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Thursday, September 10, 2009

Trincomalee: Gorgeous Beaches and Exposed Rebar

I am at a hotel in Trincomalee, which is on the east, and to the north of Sri Lanka, in a corner of the country that was nominally on and off again under Tiger control for parts of the conflict so recently and noisily concluded. There is a heavy police and military presence here, though people are telling me that things have lightened up significantly in the last month. Its a seaside town, one of the reasons I came here, to escape the rain of the hill country in favor of some sunshine, of which there is plenty. The town itself is somewhat grim, as you might expect from a place that's been on the fringes of a fluid and mercurial warzone for decades. Every building here seems to be either in the process of being destroyed or re-built. Nothing says “unfinished conflict” like exposed Rebar.

Damage from the Tsunami, arguably Sri-Lanka's 9-11, is still evident.

I arrived by bus two days ago, a trip that took me through the winding mountains of central Sri Lanka. The bus trip took about six hours, during which time the mountains became hills, and the hills became a dryer jungle savanna. As we got further north, there were more military convoys on the road; once we were within a few miles of Trinco, military and police presence became very obvious, with regular checkpoints (though our bus was only boarded once) along the side of the road, and plenty of roadside mini-fortresses, piles of lumber and sandbags with rifle muzzles sticking from narrow slots.

Once in Trinco, I was taken by tuk-tuk to a horrible guesthouse on the beach, crawling with bugs and owned by an ancient Tamil Christian who, I later learned, had been laying down rat poison all over his property. During the course of my stay at the place, which lasted one sleepless night and a very tense morning I watched two crows and one dog die horribly after eating the poison. At one point I went looking for a soldier; I wanted to ask one – they are mostly Sinhalese, Buddhists – to come and shoot the puppy, but I couldn't find one. They were all manning checkpoints elsewhere. I checked out early, deciding that the Italian run hotel down the beach at three times the price was a wise investment.

My neighbor at the guesthouse was an older American who'd lived in Sri Lanka five years and seems to understand what's going on here. Grim tales indeed, which I plan to think on heavily before digitizing. I spent several hours in a motorized three-wheeler yesterday, exploring the area, chatting with locals, Sinhalese and Muslims and Tamils, the latter being the majority in this neck of the woods, and with police and soldiers, and taking pictures of life going on, as life always does no matter what events attempt to stop it from doing so.


Am now spending one last day in Trincomalee, though only because my train to Colombo doesn't leave until the evening. There isn't really much to see here outside of an outstanding beach and a few crumbling dutch forts and Hindu temples. There is talk of a resurgence of foreign tourism in the area, as “peace” - and I put the word in quotes because unless the underlying roots of the ethnic conflict are dealt with I suspect peace will be elusive at best - brings investment and infrastructure, but at this point, outside of myself and a German backpacker, the only westerners in the area are UN and NGO types living in walled compounds and drinking imported tonic water.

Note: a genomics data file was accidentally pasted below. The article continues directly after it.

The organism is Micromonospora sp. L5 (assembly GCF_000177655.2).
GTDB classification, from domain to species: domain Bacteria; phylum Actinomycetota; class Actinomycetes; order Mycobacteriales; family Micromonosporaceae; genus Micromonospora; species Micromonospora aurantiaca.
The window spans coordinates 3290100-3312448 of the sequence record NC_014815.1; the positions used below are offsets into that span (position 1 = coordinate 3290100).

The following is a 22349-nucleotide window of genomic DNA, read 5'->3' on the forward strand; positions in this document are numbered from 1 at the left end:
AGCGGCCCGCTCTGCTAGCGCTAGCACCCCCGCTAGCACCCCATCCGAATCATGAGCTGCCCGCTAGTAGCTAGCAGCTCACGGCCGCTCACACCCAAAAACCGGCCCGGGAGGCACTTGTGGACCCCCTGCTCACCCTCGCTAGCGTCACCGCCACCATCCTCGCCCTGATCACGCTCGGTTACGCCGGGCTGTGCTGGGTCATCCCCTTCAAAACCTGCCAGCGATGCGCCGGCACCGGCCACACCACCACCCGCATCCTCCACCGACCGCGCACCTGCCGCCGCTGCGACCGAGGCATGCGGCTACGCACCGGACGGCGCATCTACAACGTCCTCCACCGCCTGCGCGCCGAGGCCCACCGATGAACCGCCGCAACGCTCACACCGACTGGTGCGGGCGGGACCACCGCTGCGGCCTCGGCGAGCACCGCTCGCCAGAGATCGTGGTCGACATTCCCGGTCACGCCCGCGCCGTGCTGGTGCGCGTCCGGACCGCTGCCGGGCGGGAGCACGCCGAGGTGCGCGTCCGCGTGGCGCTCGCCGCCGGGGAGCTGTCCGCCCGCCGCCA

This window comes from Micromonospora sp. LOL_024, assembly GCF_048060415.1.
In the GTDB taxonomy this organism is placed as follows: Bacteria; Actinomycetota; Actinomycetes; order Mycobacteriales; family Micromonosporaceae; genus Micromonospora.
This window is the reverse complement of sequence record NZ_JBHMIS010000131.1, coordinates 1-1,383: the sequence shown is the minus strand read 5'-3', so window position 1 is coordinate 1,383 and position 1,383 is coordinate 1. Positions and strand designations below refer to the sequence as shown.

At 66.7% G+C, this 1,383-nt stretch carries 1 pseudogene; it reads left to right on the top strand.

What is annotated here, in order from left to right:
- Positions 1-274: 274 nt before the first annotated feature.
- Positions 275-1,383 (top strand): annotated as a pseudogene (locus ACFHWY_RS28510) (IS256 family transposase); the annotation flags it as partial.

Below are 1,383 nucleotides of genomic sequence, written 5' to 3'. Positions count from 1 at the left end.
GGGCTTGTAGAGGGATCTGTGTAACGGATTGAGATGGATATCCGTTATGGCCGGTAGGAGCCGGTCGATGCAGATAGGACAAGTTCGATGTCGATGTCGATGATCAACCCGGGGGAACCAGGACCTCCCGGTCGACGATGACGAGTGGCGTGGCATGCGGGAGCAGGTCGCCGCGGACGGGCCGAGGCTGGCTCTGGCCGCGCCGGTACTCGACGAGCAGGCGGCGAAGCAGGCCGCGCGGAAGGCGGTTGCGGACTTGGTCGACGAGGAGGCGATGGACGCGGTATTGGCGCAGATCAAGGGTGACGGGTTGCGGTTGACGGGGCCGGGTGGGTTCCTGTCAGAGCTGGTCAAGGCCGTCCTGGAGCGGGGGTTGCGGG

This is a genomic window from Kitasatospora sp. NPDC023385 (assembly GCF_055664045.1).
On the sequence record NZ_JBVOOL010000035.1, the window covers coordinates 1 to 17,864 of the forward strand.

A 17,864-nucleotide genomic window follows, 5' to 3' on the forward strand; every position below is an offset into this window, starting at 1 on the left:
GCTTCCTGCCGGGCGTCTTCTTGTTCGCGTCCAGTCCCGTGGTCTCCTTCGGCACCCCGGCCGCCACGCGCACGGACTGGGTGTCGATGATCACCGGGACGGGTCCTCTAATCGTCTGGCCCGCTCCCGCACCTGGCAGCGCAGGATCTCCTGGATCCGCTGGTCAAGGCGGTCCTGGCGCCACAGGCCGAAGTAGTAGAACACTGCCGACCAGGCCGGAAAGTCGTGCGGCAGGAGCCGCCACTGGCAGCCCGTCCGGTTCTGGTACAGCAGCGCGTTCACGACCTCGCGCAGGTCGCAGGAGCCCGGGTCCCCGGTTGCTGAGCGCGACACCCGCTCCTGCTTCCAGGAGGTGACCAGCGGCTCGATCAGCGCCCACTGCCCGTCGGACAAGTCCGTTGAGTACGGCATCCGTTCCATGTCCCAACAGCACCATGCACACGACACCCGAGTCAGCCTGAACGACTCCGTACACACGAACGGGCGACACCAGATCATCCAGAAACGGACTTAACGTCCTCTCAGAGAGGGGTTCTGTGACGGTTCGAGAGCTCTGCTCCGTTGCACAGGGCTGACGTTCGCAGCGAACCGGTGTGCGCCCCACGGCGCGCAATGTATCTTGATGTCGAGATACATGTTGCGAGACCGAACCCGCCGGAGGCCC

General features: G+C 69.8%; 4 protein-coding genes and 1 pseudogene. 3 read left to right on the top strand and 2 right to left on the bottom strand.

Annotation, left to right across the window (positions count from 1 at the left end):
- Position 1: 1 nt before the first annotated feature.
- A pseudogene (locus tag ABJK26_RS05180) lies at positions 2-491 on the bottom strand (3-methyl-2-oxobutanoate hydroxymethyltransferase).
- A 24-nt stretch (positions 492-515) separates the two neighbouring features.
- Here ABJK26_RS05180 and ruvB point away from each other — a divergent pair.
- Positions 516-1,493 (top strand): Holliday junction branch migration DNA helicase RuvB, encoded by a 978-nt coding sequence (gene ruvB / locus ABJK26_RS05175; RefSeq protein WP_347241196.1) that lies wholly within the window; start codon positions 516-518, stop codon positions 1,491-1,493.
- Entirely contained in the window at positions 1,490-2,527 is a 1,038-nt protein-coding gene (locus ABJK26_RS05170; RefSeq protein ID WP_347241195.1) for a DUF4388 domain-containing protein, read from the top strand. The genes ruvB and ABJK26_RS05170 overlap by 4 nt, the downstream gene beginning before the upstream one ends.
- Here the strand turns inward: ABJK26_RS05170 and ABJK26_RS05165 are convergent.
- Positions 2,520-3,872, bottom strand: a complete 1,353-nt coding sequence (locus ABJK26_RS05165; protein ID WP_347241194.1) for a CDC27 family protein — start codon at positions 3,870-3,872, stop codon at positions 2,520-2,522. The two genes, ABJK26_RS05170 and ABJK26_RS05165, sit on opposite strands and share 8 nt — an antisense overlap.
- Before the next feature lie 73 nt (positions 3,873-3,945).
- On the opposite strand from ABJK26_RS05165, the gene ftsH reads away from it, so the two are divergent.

Off to the beach. More on this, and everything, in a later post. And of course, photos. (Am currently working on a small linux machine without proper image processing capabilities. Will upload photos in about ten days).


Post-swim postscript: The beach here is amazing.

6 comments:

  1. Err...

    You might want to consider comparing natural disasters to other natural disasters, e.g. "The Great 1906 San Francisco Earthquake".

    Just sayin'.

    Otherwise, how 'bout some pics? Show us the sacred and the profane!

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  2. Good writing, Josh. You've got a book in there somewhere. Now, about that great insight gleaned in the first few days ... what was it?

    And when might we see you around these parts?

    Take care and stay healthy.

    ReplyDelete
  3. Eve: Personal thing. Will tell you about it over lunch when I'm back,

    Dave: What's your point? Also, I am instituting a voluntary ban (I know, typical liberal, eh?) on the phrase "Just sayin' " here at Snarky Tofu.

    This strange faux-folksy Americanism that has cropped up over the last couple of years seems more suffix for inanity than meaningful collection of syllables, as in:

    "How do we know Ben and Jerry's Vanilla isn't made from whale semen? Just sayin'"


    Discourse, baby! Seriously. Don't get your point about the 1906 quake.

    ReplyDelete
  4. I think Dave is saying that the analogy to 9/11 isn't appropriate given that one was a natural disaster and the other an act of terrorism.

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  5. Granted - but the analogy is more geared towards the effect that the Tsunami has had on the mindset of Sri Lankans, a world changing event, one changing forever the psyche of the nation itself.

    My experience in talking with people in Sri Lanka led me to believe that the 9-11 analogy is correct in this regard.

    just sayin'

    D'oh!!!

    ReplyDelete
  6. Yes, but the psyche is what is at stake and acts of nature impact the psyche differently than acts of man. It isn't a question of "more or less" or which one is worse, obviously.

    ReplyDelete

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